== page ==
Central African Republic
François Bozizé came to power in 2003 after orchastrating a coup to overthrow the government, and was sworn in as the current president of the Central African Republic in 2005.
Government of the Central African Republic
Working primarily in:
Central African Republic
Description of Work:
François Bozizé Yangouvonda (born October 14, 1946) came to power in
March 2003 after leading a rebellion against President Ange-Félix
Patassé. He won the country's 2005 presidential election, receiving the
most votes in the first round in March 2005, but less than a majority,
requiring a second round, which he won in May 2005.
born in Gabon, a member of Gbaya people, and attended a military
officers' training college in the Central African province of Bouar. He
served as a second lieutenant, a lieutenant, and a captain in 1975. He
was appointed brigadier-general by Emperor Jean-Bédel Bokassa in 1978,
and later Minister of Defense by David Dacko after Bokassa was ousted
in 1979. Following Dacko's own ouster by André Kolingba in September
1981, Bozizé was appointed Minister of Information and Culture, but
fled into exile after being accused of involvement in a coup attemptled
by Patassé in early March 1982. After being arrested in Cotonou, Benin
in July 1989, Bozizé was imprisoned and tortured, but he was acquitted
in December 1991.
In 1993 elections were held by Kolingba and
Bozizé became a presidential candidate. He took only 1.5% of the vote,
and conceeded defeat to the newly elected Patassé. Bozizé was appointed
Army Chief of Staff under Patasse, and for many years was considered a
supporter, helping the president suppress army mutinies in 1996 and
On May 28, 2001, however, there was a failed coup
attempt against Patassé which Bozizé was suspected of orchstarting. He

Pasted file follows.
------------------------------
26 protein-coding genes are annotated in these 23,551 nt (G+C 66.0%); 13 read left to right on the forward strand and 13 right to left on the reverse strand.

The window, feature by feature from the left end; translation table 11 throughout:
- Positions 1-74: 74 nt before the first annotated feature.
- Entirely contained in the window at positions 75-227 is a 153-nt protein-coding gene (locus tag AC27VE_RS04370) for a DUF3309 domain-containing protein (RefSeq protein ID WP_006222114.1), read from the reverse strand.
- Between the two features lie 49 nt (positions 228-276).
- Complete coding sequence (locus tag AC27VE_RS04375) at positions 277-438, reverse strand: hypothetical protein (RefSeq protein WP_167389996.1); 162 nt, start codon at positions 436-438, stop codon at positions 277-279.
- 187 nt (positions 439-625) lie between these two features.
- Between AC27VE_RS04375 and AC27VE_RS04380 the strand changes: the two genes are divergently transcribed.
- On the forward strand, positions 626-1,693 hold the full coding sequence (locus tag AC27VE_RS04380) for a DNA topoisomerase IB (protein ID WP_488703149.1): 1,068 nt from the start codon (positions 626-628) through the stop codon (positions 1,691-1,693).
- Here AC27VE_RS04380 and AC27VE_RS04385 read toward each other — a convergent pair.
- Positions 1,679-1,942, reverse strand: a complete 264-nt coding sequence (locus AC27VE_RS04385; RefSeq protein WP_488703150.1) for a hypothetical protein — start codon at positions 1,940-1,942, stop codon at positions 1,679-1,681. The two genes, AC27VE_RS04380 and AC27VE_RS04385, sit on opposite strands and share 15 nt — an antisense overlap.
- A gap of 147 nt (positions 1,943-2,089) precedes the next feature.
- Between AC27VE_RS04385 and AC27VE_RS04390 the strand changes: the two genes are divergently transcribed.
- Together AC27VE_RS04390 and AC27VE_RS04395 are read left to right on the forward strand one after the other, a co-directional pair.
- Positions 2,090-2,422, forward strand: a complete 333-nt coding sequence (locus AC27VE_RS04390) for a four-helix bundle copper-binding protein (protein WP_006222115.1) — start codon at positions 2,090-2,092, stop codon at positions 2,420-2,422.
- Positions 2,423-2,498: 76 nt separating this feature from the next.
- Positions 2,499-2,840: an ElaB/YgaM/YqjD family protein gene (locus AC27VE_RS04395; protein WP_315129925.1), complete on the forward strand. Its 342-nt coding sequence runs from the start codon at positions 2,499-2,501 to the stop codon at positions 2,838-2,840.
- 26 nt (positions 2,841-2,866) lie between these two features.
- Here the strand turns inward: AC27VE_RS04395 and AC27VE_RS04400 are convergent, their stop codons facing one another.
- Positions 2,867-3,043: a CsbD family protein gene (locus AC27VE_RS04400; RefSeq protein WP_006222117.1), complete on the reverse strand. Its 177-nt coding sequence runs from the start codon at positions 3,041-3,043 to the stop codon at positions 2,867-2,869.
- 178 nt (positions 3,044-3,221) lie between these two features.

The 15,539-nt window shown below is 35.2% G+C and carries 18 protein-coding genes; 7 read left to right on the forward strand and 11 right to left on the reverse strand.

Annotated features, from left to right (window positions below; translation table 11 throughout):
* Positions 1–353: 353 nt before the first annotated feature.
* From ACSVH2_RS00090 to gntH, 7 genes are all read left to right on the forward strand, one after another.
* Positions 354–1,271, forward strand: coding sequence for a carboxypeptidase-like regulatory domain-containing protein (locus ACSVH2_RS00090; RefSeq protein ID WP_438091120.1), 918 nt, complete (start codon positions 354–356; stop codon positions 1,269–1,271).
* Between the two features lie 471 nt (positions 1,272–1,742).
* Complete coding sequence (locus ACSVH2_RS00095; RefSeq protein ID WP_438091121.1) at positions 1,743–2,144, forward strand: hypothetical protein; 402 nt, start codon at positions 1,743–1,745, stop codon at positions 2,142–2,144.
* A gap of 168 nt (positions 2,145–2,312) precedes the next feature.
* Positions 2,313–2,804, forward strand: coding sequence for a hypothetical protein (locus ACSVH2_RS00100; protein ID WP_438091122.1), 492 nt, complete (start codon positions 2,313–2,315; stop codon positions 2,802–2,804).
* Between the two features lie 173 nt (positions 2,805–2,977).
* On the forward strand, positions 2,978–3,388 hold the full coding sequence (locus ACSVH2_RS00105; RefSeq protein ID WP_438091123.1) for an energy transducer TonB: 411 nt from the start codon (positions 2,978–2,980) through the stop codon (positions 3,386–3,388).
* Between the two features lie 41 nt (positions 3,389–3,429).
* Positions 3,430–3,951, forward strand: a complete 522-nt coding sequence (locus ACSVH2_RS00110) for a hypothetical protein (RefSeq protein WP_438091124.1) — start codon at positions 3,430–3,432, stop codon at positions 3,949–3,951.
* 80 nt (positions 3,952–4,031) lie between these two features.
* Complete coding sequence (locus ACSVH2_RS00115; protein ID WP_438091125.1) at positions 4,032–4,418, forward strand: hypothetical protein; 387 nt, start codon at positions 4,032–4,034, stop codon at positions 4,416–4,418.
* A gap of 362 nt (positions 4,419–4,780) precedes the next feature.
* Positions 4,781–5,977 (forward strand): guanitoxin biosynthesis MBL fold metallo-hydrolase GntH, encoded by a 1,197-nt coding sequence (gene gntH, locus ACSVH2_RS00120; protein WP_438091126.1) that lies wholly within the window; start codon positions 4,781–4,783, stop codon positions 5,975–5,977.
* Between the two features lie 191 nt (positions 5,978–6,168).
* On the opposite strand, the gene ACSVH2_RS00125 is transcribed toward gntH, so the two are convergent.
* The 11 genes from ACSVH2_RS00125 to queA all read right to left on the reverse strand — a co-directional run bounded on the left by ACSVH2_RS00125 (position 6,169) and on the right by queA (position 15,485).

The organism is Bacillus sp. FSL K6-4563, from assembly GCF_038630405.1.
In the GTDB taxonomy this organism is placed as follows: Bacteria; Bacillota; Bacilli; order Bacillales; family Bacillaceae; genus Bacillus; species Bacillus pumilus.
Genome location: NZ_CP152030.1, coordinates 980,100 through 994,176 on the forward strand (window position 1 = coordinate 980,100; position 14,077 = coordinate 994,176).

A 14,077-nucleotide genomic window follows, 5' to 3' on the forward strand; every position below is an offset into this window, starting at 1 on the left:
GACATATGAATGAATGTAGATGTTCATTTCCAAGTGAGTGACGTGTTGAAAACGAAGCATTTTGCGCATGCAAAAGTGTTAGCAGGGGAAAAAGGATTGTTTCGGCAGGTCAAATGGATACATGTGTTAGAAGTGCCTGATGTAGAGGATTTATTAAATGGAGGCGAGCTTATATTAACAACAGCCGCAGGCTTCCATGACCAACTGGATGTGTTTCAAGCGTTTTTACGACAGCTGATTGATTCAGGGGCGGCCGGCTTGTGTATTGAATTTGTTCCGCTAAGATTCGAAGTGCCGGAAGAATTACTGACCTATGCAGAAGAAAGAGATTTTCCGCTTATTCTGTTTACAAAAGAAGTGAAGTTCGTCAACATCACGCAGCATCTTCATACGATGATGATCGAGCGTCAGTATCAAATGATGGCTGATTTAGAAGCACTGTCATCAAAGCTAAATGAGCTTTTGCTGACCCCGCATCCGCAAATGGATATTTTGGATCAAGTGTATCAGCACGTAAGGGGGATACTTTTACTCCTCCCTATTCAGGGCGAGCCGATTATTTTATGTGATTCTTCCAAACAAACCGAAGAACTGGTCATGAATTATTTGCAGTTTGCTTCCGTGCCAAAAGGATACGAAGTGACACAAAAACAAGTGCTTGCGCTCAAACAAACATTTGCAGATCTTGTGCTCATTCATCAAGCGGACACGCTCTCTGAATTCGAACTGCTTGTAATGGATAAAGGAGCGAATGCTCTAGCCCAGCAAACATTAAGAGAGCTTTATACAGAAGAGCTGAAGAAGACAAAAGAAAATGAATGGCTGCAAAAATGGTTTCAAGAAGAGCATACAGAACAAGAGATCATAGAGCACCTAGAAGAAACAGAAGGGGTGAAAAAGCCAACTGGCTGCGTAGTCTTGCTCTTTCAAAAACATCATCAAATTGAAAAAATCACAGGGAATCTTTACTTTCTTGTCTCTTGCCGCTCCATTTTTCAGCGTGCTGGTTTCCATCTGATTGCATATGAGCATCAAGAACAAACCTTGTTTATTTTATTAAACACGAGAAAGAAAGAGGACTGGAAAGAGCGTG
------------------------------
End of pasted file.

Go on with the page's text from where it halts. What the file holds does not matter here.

was dismissed from his position, and in October troops attempted to
arrest him. Fighting erupted between Bozizé's supporters and Patassé's
army, and Bozizé fled north to Chad. The fighting between the army and
Bozizé's rebels continued through 2002 with Congoloese troops lending
support to Patassé.
On March 15, 2003, Bozizé finally
succeeded in seizing power, with his forces entering Bangui unopposed.
Patassé was returning from a meeting in Niger at the time, but could
not land because Bozizé's forces controlled the airport. Patassé took
refuge in Cameroon and then Togo.
Upon establishing a
transitional government and seizing power, Bozizé suspended the
country's 1995 constitution and a new constitution, reportedly similar
to the old one, was approved by voters in a referendum on December 5,
2004. Bozizé initially said he would not run in a planned future
presidential election, but after the successful constitutional
referendum, he announced his intention to stand as a candidate in the
Bozizé came in first in the March 13
election, taking just under 43% of the vote according to official
results. He faced Patassé's last prime minister, Martin Ziguélé, in a
second round of voting held on May 8. According to official results
announced on May 24, he won with 64.6% of the vote and was sworn in on
June 11, 2005. The newly-elected president called for national unity,
and pledged in his campaign to bring security to the coup-prone country.
(Information found at bbc.co.uk and wikipedia.com)
(At a Glance)
Place of Origin: Central African Republic